Like almost every other Grand Slam for the last 10-12 years, the men’s field at Wimbledon this year was and is about the “Big Four” of Roger Federer. Novak Djokovic, Andy Murray and Rafael Nadal. Yet as just four men remain in the tournament, Federer is the only one of the four left standing.
It is almost impossible to add enough context and find adequate words to describe how amazing that is. However, I am going to try. Here is why Wimbledon 2017 may be Federer’s greatest masterpiece yet, no matter the outcome.
A year ago, he was all but done:
Last year at this time, Federer lost a five set Wimbledon semifinal to Milos Raonic. Days later he announced that he would not play competitive tennis again until 2017 in order to properly rehab a knee injury suffered at home with his daughters.
Djokovic and Murray dominated the tour for the bulk of Federer’s absence. Given that and the fact that Federer was coming off the first known major injury of his stellar career, expectations were understandably modest for the 35 year old in 2017. Many were even more skeptical when Federer announced he would play what basically amounted to a limited schedule to manage his body. Well, all he has done is win four of six events played including his 18th major in Australia.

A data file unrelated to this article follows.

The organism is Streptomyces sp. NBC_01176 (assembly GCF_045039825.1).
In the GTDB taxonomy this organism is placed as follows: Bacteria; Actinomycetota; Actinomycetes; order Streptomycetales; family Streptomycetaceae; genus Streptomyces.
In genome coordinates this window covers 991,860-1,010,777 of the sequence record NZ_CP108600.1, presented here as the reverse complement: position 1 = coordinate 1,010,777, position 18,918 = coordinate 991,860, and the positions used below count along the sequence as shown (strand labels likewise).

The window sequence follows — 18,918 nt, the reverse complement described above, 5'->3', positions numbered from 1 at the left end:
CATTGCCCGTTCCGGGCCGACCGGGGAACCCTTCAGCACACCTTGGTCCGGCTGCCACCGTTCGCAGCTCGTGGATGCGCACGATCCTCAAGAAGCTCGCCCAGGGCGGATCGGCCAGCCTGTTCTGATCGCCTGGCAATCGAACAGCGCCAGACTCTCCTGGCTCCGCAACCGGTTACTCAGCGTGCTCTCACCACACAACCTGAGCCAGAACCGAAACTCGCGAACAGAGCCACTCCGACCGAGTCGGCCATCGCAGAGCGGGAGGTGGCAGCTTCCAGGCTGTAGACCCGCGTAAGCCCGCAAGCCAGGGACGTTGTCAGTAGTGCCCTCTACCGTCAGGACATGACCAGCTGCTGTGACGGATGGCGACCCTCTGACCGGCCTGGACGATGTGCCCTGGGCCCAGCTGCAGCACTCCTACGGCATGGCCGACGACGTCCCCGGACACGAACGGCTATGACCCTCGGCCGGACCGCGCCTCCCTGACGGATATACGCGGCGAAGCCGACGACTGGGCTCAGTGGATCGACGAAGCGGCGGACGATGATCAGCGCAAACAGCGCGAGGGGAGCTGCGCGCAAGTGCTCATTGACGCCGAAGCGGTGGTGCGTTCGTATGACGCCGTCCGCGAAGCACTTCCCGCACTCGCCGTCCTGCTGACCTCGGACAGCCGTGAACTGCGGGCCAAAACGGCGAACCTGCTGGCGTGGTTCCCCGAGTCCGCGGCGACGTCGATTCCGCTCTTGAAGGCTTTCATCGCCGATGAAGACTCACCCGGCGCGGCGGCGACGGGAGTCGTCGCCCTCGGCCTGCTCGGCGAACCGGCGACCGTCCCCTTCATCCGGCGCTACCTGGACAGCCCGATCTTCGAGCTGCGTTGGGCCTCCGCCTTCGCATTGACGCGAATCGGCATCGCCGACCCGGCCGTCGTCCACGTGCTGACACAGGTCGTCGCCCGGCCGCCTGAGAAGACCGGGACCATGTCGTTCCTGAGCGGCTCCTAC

Additionally, Federer now sits as a massive favorite to add to the above numbers at Wimbledon. As great as he is, no one saw Federer dominating in 2017 the way he did in 2007. His graceful playing style that tends to end points within five strokes along with his exemplary net play has extended his career as a force at the top of the game beyond anyone’s wildest imagination.
As his chief rivals break down, he is coasting along:
Djokovic and Murray are 30 years old, Nadal 31. They all play a much more physical brand of tennis than their Swiss rival. Nowhere has that been more evident than at this year’s Wimbledon. Nadal seemed to run out of gas in his fourth round five set loss to big serving lefty Gilles Müller. Murray and Djokovic fell in the quarterfinals clearly hampered by hip and elbow injuries respectively.
Meanwhile, Federer has coasted into the semis without dropping a set or breaking a sweat. Murray and Djokovic have dealt with injuries all year long. Nadal played three clay court tune up events leading up to his unprecedented 10th French Open title. While skipping the entire clay court season like Federer did is drastic, it clearly worked for him. Perhaps one less event leading into the French Open would have helped Nadal, Djokovic and/or Murray at Wimbledon.
Clay is Federer’s worst surface and the most physically demanding. Federer’s choice to pass on the French Open and its lead in events could not have been easy, but it was obviously the right one. He finds himself in the semis of Wimbledon. His fiercest rivals who are half a decade younger are already on flights home. That fact, when put into this sort of context, makes this Wimbledon Federer’s best ever, even if he does not get his fairytale ending.